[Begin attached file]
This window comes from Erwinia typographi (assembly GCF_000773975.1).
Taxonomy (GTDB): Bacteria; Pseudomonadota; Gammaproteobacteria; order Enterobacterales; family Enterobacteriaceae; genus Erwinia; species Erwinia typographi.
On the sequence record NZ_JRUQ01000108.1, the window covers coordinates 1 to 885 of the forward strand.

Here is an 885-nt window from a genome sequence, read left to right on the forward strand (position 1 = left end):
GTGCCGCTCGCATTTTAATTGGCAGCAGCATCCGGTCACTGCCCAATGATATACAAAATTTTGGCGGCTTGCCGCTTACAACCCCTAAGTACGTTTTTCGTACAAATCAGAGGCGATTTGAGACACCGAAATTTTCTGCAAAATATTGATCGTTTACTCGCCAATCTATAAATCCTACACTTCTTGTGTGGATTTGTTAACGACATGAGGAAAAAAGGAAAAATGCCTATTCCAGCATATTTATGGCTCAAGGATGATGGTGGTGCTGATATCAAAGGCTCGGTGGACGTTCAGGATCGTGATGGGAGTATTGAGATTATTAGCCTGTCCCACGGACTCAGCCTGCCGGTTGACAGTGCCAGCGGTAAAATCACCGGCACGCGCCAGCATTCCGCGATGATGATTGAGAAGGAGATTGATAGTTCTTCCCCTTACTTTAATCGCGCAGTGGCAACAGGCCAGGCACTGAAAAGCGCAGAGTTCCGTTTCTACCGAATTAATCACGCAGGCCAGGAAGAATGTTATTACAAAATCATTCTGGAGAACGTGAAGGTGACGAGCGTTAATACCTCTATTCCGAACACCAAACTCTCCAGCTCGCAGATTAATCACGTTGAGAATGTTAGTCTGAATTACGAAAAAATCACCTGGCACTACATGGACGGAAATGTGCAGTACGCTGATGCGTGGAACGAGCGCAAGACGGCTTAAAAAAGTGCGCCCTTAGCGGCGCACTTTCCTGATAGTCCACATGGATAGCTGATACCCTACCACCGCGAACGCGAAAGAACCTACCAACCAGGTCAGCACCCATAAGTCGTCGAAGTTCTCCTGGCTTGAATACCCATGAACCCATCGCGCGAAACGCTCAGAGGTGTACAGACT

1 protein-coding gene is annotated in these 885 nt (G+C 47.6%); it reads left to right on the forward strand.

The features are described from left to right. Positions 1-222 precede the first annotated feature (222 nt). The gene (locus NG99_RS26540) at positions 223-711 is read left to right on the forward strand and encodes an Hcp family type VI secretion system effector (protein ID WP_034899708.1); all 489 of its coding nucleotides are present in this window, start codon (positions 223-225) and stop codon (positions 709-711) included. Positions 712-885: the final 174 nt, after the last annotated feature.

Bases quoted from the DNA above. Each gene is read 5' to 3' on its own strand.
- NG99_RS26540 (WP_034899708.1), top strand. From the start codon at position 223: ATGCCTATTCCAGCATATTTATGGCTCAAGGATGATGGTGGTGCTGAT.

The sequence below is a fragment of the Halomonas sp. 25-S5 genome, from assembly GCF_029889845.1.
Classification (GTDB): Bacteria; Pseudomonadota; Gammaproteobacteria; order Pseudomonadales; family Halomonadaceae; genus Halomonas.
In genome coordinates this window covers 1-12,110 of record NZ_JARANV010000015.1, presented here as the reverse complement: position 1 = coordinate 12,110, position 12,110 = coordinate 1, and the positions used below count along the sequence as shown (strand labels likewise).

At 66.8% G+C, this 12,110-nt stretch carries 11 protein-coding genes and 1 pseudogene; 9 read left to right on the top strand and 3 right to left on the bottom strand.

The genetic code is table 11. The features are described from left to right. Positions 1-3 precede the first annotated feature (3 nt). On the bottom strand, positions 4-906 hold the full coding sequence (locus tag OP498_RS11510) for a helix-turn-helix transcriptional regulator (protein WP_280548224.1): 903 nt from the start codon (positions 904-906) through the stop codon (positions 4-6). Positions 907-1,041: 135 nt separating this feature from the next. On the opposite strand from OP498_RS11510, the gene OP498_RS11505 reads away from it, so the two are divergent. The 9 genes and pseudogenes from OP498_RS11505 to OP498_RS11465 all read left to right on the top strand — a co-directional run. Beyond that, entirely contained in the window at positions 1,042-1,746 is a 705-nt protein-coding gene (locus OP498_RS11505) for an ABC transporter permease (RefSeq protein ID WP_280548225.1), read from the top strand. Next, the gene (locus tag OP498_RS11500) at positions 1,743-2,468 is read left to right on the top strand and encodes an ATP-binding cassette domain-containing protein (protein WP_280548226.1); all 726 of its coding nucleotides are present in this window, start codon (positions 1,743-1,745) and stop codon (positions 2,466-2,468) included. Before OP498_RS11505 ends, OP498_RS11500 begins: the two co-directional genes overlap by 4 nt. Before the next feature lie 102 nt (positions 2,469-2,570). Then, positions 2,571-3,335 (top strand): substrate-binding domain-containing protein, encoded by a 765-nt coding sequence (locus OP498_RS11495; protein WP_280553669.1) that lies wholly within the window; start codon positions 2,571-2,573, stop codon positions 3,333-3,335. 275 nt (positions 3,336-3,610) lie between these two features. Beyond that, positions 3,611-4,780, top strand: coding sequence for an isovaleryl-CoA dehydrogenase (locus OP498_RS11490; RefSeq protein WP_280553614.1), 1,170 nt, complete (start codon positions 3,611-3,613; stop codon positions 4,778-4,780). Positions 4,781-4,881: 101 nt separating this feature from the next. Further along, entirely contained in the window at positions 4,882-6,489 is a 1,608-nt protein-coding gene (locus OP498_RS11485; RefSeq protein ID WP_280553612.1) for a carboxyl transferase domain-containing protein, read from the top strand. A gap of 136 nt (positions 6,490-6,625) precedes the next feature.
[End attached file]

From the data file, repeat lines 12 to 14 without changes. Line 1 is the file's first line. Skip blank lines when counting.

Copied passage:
In genome coordinates this window covers 1-12,110 of record NZ_JARANV010000015.1, presented here as the reverse complement: position 1 = coordinate 12,110, position 12,110 = coordinate 1, and the positions used below count along the sequence as shown (strand labels likewise).

At 66.8% G+C, this 12,110-nt stretch carries 11 protein-coding genes and 1 pseudogene; 9 read left to right on the top strand and 3 right to left on the bottom strand.

The genetic code is table 11. The features are described from left to right. Positions 1-3 precede the first annotated feature (3 nt). On the bottom strand, positions 4-906 hold the full coding sequence (locus tag OP498_RS11510) for a helix-turn-helix transcriptional regulator (protein WP_280548224.1): 903 nt from the start codon (positions 904-906) through the stop codon (positions 4-6). Positions 907-1,041: 135 nt separating this feature from the next. On the opposite strand from OP498_RS11510, the gene OP498_RS11505 reads away from it, so the two are divergent. The 9 genes and pseudogenes from OP498_RS11505 to OP498_RS11465 all read left to right on the top strand — a co-directional run. Beyond that, entirely contained in the window at positions 1,042-1,746 is a 705-nt protein-coding gene (locus OP498_RS11505) for an ABC transporter permease (RefSeq protein ID WP_280548225.1), read from the top strand. Next, the gene (locus tag OP498_RS11500) at positions 1,743-2,468 is read left to right on the top strand and encodes an ATP-binding cassette domain-containing protein (protein WP_280548226.1); all 726 of its coding nucleotides are present in this window, start codon (positions 1,743-1,745) and stop codon (positions 2,466-2,468) included. Before OP498_RS11505 ends, OP498_RS11500 begins: the two co-directional genes overlap by 4 nt. Before the next feature lie 102 nt (positions 2,469-2,570). Then, positions 2,571-3,335 (top strand): substrate-binding domain-containing protein, encoded by a 765-nt coding sequence (locus OP498_RS11495; protein WP_280553669.1) that lies wholly within the window; start codon positions 2,571-2,573, stop codon positions 3,333-3,335. 275 nt (positions 3,336-3,610) lie between these two features. Beyond that, positions 3,611-4,780, top strand: coding sequence for an isovaleryl-CoA dehydrogenase (locus OP498_RS11490; RefSeq protein WP_280553614.1), 1,170 nt, complete (start codon positions 3,611-3,613; stop codon positions 4,778-4,780). Positions 4,781-4,881: 101 nt separating this feature from the next. Further along, entirely contained in the window at positions 4,882-6,489 is a 1,608-nt protein-coding gene (locus OP498_RS11485; RefSeq protein ID WP_280553612.1) for a carboxyl transferase domain-containing protein, read from the top strand. A gap of 136 nt (positions 6,490-6,625) precedes the next feature.